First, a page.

“The institution’s oldest institution,” the Jewish Press called him in 1983. In an interview he gave on the occasion of his 20th anniversary, he mused about the Jewishness of his job:

“What about all this is Jewish? Chuck refers those who ask that question to the Talmud, which says the mind cannot survive without a healthy body. He said further that the strenuous activities at the Center may have helped to dispel a popular image of the Jew as a ‘sedentary, inactive’ person and gave the JCC Blue-Star basketball team as an example of how Jewish identity is ‘woven into the P.E. program. Besides, said Chuck, athletic programs in which Jews participate always do much to foster Jewish friendship and association.”

Larry Kelberg said: “Uncle Chuck put the ‘Community’ in the JCC. He was the heart, and he was family. He brought love and warmth to what was much more than a job and kept us all coming back for more. He had the place bustling from five in the morning until nine at night. He had the youth groups, of which there were eight at the time, the synagogues, everyone wanted to be there. There was a sport for every season; we played softball at Elmwood Park and flag football where Beth Israel was built later. The JCC athletic department was the place to be, whether you were athletically inclined or not. We needed nothing else.”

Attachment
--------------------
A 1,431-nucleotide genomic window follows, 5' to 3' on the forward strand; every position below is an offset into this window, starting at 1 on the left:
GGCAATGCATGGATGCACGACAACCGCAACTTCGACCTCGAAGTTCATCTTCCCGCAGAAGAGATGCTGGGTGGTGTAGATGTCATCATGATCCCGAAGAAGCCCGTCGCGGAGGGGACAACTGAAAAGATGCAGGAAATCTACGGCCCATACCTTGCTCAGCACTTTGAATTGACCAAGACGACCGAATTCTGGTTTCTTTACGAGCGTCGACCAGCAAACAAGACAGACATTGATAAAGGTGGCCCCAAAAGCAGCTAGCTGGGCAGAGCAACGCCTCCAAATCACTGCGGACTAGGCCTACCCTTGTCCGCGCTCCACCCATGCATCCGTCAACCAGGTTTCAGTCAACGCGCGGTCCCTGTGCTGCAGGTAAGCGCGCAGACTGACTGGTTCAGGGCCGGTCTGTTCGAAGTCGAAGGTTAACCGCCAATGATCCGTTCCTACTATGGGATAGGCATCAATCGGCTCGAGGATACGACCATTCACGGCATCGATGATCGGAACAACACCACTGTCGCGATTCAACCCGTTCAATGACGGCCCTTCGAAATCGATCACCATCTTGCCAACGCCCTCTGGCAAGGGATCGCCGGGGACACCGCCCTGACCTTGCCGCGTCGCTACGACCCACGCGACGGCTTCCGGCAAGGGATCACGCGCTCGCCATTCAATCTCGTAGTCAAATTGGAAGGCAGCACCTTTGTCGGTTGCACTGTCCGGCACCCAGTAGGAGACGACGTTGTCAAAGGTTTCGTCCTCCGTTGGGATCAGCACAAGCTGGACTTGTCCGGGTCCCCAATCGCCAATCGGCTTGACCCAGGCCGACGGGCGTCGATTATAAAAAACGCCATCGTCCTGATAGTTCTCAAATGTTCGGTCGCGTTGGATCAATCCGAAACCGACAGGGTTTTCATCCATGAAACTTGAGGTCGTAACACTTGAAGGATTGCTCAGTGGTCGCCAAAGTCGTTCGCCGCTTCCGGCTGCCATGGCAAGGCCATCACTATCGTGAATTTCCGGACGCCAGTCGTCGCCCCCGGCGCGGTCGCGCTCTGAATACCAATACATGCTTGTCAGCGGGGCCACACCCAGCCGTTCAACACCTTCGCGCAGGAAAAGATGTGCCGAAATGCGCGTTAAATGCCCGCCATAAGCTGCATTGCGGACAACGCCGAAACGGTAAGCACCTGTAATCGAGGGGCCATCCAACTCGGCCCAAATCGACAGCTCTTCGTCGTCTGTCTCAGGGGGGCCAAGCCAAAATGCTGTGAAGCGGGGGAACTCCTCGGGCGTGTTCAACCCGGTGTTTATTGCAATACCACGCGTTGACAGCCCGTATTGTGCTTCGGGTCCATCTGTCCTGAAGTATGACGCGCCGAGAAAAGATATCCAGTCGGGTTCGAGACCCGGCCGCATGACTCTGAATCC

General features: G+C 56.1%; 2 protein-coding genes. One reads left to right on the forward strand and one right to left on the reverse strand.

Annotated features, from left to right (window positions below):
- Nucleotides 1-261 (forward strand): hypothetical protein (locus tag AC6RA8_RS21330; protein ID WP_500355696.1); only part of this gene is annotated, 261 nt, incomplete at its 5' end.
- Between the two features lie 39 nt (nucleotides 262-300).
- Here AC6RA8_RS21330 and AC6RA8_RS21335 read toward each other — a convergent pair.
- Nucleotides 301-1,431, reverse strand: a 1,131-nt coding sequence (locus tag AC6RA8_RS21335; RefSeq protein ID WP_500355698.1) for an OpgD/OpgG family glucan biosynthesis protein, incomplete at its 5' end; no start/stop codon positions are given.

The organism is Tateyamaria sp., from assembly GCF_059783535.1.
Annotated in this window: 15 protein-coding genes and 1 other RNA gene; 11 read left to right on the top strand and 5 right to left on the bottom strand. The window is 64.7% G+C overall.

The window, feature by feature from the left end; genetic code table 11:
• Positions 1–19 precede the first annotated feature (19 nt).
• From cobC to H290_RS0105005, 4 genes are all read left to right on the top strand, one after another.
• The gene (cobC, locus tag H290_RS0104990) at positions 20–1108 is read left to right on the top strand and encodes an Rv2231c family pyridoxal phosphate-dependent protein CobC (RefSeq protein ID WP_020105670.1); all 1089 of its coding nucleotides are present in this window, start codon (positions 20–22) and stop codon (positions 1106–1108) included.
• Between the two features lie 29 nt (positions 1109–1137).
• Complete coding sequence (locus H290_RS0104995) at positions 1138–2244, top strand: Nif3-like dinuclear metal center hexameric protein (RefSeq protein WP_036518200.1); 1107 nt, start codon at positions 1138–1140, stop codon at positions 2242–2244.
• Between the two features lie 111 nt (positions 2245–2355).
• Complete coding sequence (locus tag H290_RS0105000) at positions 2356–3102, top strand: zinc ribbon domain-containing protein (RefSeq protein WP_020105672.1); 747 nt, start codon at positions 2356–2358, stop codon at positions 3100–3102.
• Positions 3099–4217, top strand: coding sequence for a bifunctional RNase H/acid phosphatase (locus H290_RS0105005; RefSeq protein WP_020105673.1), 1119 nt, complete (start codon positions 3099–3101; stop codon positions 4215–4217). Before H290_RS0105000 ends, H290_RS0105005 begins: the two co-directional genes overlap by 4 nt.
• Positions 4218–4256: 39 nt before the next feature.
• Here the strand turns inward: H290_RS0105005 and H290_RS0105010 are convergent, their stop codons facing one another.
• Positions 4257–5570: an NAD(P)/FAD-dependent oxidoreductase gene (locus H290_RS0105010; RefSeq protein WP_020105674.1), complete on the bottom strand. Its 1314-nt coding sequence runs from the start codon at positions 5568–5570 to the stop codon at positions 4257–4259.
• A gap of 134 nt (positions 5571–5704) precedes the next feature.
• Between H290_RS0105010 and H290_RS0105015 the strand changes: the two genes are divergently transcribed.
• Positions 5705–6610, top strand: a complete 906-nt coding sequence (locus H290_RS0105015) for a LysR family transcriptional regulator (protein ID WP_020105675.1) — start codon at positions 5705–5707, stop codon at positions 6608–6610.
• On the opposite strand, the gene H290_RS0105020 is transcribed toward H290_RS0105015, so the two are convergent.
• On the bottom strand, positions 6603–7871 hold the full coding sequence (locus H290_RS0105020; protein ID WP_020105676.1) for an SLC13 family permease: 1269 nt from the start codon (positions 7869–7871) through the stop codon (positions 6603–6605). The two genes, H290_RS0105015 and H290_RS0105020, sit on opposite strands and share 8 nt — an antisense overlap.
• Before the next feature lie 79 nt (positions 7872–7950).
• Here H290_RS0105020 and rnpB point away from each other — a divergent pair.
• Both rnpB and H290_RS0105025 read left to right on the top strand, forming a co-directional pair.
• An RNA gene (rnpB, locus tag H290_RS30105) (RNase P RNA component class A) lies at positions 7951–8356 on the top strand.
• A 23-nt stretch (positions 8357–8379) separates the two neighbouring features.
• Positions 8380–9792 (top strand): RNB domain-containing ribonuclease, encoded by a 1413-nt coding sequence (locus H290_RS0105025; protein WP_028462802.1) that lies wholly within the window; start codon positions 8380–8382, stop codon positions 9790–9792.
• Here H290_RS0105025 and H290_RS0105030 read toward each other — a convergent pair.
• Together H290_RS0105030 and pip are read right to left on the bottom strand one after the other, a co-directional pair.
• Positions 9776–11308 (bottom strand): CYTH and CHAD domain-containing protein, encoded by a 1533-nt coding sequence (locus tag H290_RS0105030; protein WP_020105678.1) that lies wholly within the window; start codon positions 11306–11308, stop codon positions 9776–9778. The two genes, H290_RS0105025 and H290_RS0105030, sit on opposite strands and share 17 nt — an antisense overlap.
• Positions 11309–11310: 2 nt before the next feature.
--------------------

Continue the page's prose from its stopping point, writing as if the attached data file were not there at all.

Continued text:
Chuck’s department was instrumental in developing the first pre-school physical education program in the Midwest. It was called ‘Tot Gym,’ and served as a model for educators all throughout the region. The JCC even held training workshops for visiting pre-school teachers.

“It was so popular,” Bill Ginsburg said, “kids would be bused in from different locations in Omaha to learn how to exercise. It was Chuck’s baby.”